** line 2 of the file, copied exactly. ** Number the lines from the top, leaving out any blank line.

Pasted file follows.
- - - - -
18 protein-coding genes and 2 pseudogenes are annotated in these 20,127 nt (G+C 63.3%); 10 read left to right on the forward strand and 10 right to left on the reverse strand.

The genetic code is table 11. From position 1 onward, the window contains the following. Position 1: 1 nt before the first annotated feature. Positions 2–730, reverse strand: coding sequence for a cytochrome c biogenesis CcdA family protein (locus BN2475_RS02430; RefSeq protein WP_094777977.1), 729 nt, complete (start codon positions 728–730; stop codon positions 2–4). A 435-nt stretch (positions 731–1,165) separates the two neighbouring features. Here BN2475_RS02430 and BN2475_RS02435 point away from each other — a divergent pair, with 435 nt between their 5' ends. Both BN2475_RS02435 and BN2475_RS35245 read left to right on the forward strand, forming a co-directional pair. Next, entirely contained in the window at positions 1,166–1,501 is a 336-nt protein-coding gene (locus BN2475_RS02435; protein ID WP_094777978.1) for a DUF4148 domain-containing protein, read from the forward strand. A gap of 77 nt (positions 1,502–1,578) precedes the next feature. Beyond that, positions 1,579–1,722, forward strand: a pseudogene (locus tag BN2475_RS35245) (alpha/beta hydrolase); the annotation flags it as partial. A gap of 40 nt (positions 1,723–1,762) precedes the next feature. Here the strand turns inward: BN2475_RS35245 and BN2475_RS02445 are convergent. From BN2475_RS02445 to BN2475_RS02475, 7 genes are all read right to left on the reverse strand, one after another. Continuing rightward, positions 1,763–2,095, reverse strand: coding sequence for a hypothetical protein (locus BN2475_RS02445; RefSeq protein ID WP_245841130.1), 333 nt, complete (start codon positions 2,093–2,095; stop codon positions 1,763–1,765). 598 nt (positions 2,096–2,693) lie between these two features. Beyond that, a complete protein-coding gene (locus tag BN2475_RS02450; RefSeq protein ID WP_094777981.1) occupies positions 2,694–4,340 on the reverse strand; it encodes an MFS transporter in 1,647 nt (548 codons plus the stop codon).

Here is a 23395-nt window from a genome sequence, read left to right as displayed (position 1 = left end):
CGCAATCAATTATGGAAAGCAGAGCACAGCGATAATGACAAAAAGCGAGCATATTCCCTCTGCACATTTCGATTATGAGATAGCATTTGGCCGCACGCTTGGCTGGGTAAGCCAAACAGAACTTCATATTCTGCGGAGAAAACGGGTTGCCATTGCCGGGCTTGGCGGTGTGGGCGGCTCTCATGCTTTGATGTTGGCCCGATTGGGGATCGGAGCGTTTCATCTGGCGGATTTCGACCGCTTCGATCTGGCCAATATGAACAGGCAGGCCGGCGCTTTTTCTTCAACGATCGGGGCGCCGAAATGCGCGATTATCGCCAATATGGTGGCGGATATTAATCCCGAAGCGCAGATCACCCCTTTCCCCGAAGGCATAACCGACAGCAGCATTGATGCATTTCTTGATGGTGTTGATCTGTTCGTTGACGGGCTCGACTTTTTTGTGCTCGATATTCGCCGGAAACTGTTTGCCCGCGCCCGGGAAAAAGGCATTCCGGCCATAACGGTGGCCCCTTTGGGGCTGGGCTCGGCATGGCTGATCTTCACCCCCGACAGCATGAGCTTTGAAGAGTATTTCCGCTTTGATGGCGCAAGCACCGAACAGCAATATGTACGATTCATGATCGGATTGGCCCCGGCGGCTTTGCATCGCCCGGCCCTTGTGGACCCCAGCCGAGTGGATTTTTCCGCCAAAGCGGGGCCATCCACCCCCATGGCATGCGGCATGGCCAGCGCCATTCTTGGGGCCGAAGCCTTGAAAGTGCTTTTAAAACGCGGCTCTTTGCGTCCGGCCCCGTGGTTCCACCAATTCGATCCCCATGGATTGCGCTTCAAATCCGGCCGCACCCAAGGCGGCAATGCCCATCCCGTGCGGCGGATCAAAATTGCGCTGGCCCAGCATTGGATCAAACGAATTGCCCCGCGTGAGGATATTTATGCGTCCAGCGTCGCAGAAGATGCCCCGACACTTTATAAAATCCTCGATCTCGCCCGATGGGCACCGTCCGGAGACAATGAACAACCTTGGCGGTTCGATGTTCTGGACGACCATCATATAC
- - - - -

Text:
The genetic code is table 11. From position 1 onward, the window contains the following. Position 1: 1 nt before the first annotated feature. Positions 2–730, reverse strand: coding sequence for a cytochrome c biogenesis CcdA family protein (locus BN2475_RS02430; RefSeq protein WP_094777977.1), 729 nt, complete (start codon positions 728–730; stop codon positions 2–4). A 435-nt stretch (positions 731–1,165) separates the two neighbouring features. Here BN2475_RS02430 and BN2475_RS02435 point away from each other — a divergent pair, with 435 nt between their 5' ends. Both BN2475_RS02435 and BN2475_RS35245 read left to right on the forward strand, forming a co-directional pair. Next, entirely contained in the window at positions 1,166–1,501 is a 336-nt protein-coding gene (locus BN2475_RS02435; protein ID WP_094777978.1) for a DUF4148 domain-containing protein, read from the forward strand. A gap of 77 nt (positions 1,502–1,578) precedes the next feature. Beyond that, positions 1,579–1,722, forward strand: a pseudogene (locus tag BN2475_RS35245) (alpha/beta hydrolase); the annotation flags it as partial. A gap of 40 nt (positions 1,723–1,762) precedes the next feature. Here the strand turns inward: BN2475_RS35245 and BN2475_RS02445 are convergent. From BN2475_RS02445 to BN2475_RS02475, 7 genes are all read right to left on the reverse strand, one after another. Continuing rightward, positions 1,763–2,095, reverse strand: coding sequence for a hypothetical protein (locus BN2475_RS02445; RefSeq protein ID WP_245841130.1), 333 nt, complete (start codon positions 2,093–2,095; stop codon positions 1,763–1,765). 598 nt (positions 2,096–2,693) lie between these two features. Beyond that, a complete protein-coding gene (locus tag BN2475_RS02450; RefSeq protein ID WP_094777981.1) occupies positions 2,694–4,340 on the reverse strand; it encodes an MFS transporter in 1,647 nt (548 codons plus the stop codon).